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Bobby Fischer. Chess star of Brooklyn, N.Y., in New York, April 28, 1962. Photograph by John Lent. Associated Press.

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Fischer, Bobby (09 March 1943–17 January 2008), professional chess player and the eleventh official world chess champion, was born Robert James Fischer in Chicago, Illinois, to a single mother, Regina Wender Fischer. Bobby had an older sister, Joan, who was born to Regina, an American citizen of Polish-Jewish heritage, and then-husband Hans Gerhardt Fischer in 1937 while the couple lived in Moscow. In 1939 Regina and daughter Joan returned to the United States via Paris without Hans Gerhardt, who immigrated to Chile. Bobby’s paternity was uncertain. Though Regina had listed Hans Gerhardt Fischer as the father on the birth certificate, it is now strongly believed that Bobby’s father was Paul Felix Nemenyi, a Hungarian immigrant scientist of Jewish faith whom Regina had met in Colorado in the early 1940s....

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Marshall, Frank James (10 August 1877–09 November 1944), chess player, was born in New York City, the son of Alfred George Marshall, a flour mill salesman, and Sarah Ann Graham. His family moved to Montreal when he was twelve, and at age fifteen Marshall won the Montreal Chess Club Championship. He returned to New York in 1896 and won the Brooklyn Chess Club championship in 1899. Marshall was poorly educated, and while he spoke some French and German, his command of written English was poor. He never attended college....

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Morphy, Paul Charles (22 June 1837–10 July 1884), chess champion, was born in New Orleans, Louisiana, the son of Alonzo Morphy, a Louisiana Supreme Court justice, and Louise Therese Felicite Thelcide LeCarpentier, composer of operettas. Morphy grew up in a wealthy, prominent family in antebellum New Orleans, receiving private tutoring and a deeply religious training in the Roman Catholic faith. He fit the commonly accepted definition of a child prodigy. By age eight, he had gained mastery in chess over his father and uncle, both recognized club players in the city. He also gained notoriety at that age by defeating General ...

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Pillsbury, Harry Nelson (05 December 1872–17 June 1906), chess player, was born in Somerville, Massachusetts, the son of Luther Bachelder Pillsbury, a high school teacher, and Mary A. Leathe. Learning chess at the relatively late age of sixteen, Pillsbury rose quickly to world-class strength. When world champion ...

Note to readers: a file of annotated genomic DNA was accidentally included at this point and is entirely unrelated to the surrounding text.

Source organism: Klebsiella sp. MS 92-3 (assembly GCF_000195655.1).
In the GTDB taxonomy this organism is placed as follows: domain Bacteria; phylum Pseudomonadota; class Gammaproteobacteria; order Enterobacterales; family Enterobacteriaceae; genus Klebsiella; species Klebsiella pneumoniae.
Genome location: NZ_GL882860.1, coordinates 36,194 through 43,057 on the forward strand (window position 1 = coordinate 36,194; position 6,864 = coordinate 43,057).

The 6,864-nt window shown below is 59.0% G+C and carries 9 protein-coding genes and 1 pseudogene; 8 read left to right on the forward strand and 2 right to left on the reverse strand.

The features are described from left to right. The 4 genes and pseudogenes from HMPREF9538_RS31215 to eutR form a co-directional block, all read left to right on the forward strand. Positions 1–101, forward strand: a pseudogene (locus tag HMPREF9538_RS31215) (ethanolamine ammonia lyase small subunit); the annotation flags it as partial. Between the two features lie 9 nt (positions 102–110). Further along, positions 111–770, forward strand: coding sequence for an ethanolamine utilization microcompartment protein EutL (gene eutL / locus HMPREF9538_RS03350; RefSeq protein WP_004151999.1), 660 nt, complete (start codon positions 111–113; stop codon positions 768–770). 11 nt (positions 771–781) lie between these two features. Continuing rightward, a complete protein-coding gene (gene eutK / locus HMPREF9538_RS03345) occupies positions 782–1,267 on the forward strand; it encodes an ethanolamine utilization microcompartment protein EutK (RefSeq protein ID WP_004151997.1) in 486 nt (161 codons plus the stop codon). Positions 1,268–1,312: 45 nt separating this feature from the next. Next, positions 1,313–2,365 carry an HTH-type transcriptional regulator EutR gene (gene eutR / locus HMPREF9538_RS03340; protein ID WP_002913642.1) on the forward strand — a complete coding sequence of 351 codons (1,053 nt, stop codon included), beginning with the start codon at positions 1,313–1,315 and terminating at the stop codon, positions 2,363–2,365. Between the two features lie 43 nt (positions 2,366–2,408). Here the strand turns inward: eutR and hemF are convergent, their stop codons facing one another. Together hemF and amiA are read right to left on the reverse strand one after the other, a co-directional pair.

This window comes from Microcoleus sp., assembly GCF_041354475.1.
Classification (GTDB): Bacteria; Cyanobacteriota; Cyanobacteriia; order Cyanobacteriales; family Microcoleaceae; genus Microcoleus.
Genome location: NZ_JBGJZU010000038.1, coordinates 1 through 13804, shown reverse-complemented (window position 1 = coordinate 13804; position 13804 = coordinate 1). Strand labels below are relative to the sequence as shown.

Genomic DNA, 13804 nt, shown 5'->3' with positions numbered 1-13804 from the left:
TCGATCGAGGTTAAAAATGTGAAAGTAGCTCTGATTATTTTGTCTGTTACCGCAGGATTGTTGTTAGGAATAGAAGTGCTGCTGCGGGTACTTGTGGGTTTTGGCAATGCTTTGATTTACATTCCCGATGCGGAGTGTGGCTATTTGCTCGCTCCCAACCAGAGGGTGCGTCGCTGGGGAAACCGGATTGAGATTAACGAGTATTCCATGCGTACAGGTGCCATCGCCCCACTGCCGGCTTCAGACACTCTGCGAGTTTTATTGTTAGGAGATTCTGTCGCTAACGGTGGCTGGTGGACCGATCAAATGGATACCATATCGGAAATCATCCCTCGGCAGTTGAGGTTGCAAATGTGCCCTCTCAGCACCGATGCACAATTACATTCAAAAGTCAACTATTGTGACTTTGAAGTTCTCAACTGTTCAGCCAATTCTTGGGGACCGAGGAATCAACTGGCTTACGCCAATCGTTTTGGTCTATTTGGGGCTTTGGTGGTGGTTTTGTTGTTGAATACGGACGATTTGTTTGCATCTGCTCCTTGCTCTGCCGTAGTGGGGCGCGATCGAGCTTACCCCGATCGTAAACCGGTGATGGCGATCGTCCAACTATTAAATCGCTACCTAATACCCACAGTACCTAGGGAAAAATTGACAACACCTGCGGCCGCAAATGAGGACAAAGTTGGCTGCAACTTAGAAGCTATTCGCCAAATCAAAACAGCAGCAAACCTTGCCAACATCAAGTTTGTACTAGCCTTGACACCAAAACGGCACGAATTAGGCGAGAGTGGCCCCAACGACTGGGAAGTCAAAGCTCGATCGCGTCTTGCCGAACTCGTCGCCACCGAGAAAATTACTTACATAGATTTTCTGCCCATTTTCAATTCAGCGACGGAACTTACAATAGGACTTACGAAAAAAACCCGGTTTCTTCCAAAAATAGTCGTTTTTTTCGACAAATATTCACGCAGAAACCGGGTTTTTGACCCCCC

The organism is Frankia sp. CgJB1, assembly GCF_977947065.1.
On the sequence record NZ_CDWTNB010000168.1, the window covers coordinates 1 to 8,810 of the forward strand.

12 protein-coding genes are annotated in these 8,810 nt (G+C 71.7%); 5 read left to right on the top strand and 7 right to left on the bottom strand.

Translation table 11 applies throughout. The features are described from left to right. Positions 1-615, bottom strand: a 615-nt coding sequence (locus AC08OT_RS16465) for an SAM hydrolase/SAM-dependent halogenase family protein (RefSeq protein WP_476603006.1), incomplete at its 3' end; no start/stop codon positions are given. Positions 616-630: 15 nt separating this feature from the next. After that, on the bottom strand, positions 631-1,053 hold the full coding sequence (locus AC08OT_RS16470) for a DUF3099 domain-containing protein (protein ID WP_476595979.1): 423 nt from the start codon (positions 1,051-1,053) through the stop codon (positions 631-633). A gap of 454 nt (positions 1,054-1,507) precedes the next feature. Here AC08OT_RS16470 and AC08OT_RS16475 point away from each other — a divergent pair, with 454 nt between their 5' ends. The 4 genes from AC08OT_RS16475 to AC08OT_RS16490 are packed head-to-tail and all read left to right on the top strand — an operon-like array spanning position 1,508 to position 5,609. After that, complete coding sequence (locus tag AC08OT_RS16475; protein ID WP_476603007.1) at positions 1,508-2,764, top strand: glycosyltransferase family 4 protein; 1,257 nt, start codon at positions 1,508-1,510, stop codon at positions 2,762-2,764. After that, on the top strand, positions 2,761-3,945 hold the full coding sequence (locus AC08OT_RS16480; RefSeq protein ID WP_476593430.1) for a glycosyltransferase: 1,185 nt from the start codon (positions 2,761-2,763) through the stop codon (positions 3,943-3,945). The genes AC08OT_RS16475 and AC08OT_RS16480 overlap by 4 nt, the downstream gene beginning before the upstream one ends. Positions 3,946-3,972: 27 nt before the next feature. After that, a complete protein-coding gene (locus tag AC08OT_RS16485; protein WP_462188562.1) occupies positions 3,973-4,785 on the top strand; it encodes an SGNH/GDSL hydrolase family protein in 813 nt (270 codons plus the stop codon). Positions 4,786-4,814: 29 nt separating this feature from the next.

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Reshevsky, Samuel Herman (26 November 1909–04 April 1992), chess player, was born Samuel Herman Rzeszewski in Ozierkov, Poland, the son of Jacob Rzeszewski, a linen merchant, and Shaindel Eibeschitz. His year of birth is often incorrectly given as 1911, an inaccuracy brought about by Reshevsky’s parents’ desire to make their child seem even more extraordinary than he was. Often described as the most remarkable child prodigy in the history of chess, Reshevsky learned the game at age four and could play blindfolded by the age of eight. By age nine he was touring the capitals of Europe, giving simultaneous exhibitions in which he (as a master) took on many opponents. During one two-year period, he lost only eight of the 1,500 games he played....

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Steinitz, William (17 May 1836–12 August 1900), chess player, was born Wilhelm Steinitz into a poor Jewish family in Prague, the son of Josef Salamon Steinitz, an iron worker, and Anna Torshová. His parents wanted Steinitz to become a rabbi, and he therefore received a good early education in both religious and general fields, tutored privately by rabbis. Steinitz left home at age nineteen, possibly in part because his mother had died and his father had remarried. After moving first to Strakonici (now in the Czech Republic) in 1855, Steinitz went in 1858 to Vienna, where he entered the Polytechnic Institute to study mathematics. He supported himself by tutoring, working as a tailor, and playing chess for money in cafés. Steinitz completed only the first year of his degree; he spent much of his time playing chess and was soon dismissed for lack of progress and refusal to take exams....